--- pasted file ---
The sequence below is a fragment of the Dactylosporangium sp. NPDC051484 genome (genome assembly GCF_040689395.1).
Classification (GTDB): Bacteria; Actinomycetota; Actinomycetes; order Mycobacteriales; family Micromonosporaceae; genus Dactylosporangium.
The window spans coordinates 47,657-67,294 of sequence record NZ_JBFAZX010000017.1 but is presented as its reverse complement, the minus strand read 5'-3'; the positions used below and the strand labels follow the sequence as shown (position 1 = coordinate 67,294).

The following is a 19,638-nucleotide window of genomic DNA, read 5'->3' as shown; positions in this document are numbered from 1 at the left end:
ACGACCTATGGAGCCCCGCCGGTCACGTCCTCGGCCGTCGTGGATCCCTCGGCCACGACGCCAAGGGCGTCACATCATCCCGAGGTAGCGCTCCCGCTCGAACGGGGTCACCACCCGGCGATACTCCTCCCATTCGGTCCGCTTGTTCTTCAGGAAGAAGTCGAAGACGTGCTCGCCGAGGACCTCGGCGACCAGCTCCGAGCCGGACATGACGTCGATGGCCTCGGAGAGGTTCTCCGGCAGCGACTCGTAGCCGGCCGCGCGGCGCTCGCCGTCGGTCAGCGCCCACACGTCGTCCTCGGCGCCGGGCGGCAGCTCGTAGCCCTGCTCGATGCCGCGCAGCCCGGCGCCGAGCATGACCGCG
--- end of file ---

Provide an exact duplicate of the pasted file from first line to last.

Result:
The sequence below is a fragment of the Dactylosporangium sp. NPDC051484 genome (genome assembly GCF_040689395.1).
Classification (GTDB): Bacteria; Actinomycetota; Actinomycetes; order Mycobacteriales; family Micromonosporaceae; genus Dactylosporangium.
The window spans coordinates 47,657-67,294 of sequence record NZ_JBFAZX010000017.1 but is presented as its reverse complement, the minus strand read 5'-3'; the positions used below and the strand labels follow the sequence as shown (position 1 = coordinate 67,294).

The following is a 19,638-nucleotide window of genomic DNA, read 5'->3' as shown; positions in this document are numbered from 1 at the left end:
ACGACCTATGGAGCCCCGCCGGTCACGTCCTCGGCCGTCGTGGATCCCTCGGCCACGACGCCAAGGGCGTCACATCATCCCGAGGTAGCGCTCCCGCTCGAACGGGGTCACCACCCGGCGATACTCCTCCCATTCGGTCCGCTTGTTCTTCAGGAAGAAGTCGAAGACGTGCTCGCCGAGGACCTCGGCGACCAGCTCCGAGCCGGACATGACGTCGATGGCCTCGGAGAGGTTCTCCGGCAGCGACTCGTAGCCGGCCGCGCGGCGCTCGCCGTCGGTCAGCGCCCACACGTCGTCCTCGGCGCCGGGCGGCAGCTCGTAGCCCTGCTCGATGCCGCGCAGCCCGGCGCCGAGCATGACCGCG